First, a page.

An indigenous poet of the Nuosu (Yi) people of mountainous southwestern China, Jidi Majia is well known and celebrated among the Chinese. But his lyrical and worldly work, though widely published and honored, has not found its voice in English translation in the West. The poems in Rhapsody in Black, presented in Chinese and deftly translated by the gifted and respected Denis Mair, at long last introduce the English-speaking world to this remarkable Chinese writer. The poetry of Jidi Majia is deeply grounded in the myths and oral traditions of the Nuosu minority. It evokes times past but also speaks with eloquence of our global moment. Replete with cultural textures and local idiom, the poems provide an exquisite opening into the Nuosu world. In their ethnic richness, they also resonate with the voices of the indigenous and the dispossessed, from Native American and South American Indian poets to the African American and aboriginal Australian writers preserving and reshaping cultural identity. (Publisher’s description)
Jidi Majia was born in in Daliangshan, Sichuan, in 1961. He is the author of more than twenty collections of poetry. His work has been published in more than ten poetry anthologies, and has been translated into several languages. In 2006, he became the vice president of the China Poetry Association. Denis Mair has translated the work of numerous Chinese poets into English, including the volumes Reading the Times: Poems of Yan Zhi and Selected Poems by Mai Chen.
by Jee Leong Koh
Bench Press, 2011
Jee Leong Koh’s third book of poems subjects the self to an increasingly complex series of personal investments and investigations. Ever-evolving, ever-improvisatory, the self appears first as a suite of seven ekphrastic poems, then as free verse profiles, riddles, sonnet sequences, and finally a divan of forty-nine ghazals. (Publisher’s description)
Aptly titled, this is an obsessively curated volume of free verse poems, riddles, sonnet sequences and ghazals; it comprises seven sections of seven poems each, save for the divan of forty-nine ghazals. Each section interrogates the self through a different mirror: through responses to art, the third person narrative, riddles, abstractions, translations of the Other, emotional landscapes, conversations with the self and appeals to a lover. Perhaps due to the ambition of its premise and intended scope, this anthology unfolds like a series of scientific experiments that don’t quite take off, save for a few and the rewarding title section ‘Seven Studies’. — Mascara Review)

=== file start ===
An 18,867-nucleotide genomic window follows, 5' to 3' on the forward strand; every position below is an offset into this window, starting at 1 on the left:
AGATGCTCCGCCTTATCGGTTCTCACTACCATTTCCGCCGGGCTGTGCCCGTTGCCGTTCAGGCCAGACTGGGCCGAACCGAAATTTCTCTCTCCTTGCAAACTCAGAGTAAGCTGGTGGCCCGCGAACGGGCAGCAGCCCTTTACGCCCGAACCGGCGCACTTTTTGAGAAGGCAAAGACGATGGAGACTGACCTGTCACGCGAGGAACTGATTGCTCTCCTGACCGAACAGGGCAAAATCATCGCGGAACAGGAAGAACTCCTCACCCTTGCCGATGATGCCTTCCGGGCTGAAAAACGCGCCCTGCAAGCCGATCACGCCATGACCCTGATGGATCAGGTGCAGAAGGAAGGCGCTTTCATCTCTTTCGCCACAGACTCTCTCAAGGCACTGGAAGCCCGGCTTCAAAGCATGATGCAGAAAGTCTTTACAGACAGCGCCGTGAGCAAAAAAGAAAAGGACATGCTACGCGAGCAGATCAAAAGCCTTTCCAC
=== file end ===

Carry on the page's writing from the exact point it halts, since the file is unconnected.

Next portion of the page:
Jee Leong Koh is the author of four books of poems, including Seven Studies for a Self Portrait. Born in Singapore, he lives in New York City, where he writes a blog and curates the website Singapore Poetry.
by John Morgan; artwork by Kesler Woodward
University of Alaska Press, 2014
River of Light: A Conversation with Kabir is a book-length poem that takes readers on a weeklong raft trip down a river in southcentral Alaska. Bears, eagles, moose, seals, otters, and salmon inhabit the poem’s world, and the landscapes shift between glaciers, mountains, rapids, and waterfalls. The trip becomes a spiritual journey journey as well, as the poem includes commentary by fifteenth-century Indian mystic poet Kabir (pronounced kuh-BEER), who serves as a mentor to the narrator. The raft trip described in the poem took place in 2003, the year in which the second Iraq War began, so the war is on the narrator’s mind and becomes a metaphor for his inner struggles. However, the main story of the poem is the trip itself, which is influenced and shaped by the river’s waves and currents, and the wildlife and scenery that provide frequent surprises for the travelers. This volume includes artwork by Alaska artist Kesler Woodward. Woodward participated in the original raft trip and makes an appearance in the poem as well.
John Morgan was born in New York. He earned his MFA degree at the University of Iowa Writers’ Workshop, where he was awarded the Academy of American Poets’ Prize. He has perviously published four books of poetry, four chapbooks, and a collection of essays. His work has appeared in The New Yorker, Poetry, American Poetry Review, Paris Review, New Republic, Prairie Schooner, Yale Review, and other magazines and anthologies.
by Simon Perchik
Split Shift, 2001
Simon Perchik was born in Paterson, New Jersey. He is best known for his personal, non-narrative style of poetry. In addition to The Autochthon Poems, Perchik has published seventeen books. His works have appeared in numerous print magazines, including The New Yorker, Partisan Review, AGNI, Poetry, The Nation, North American Review, Weave Magazine, Beloit, and CLUTCH .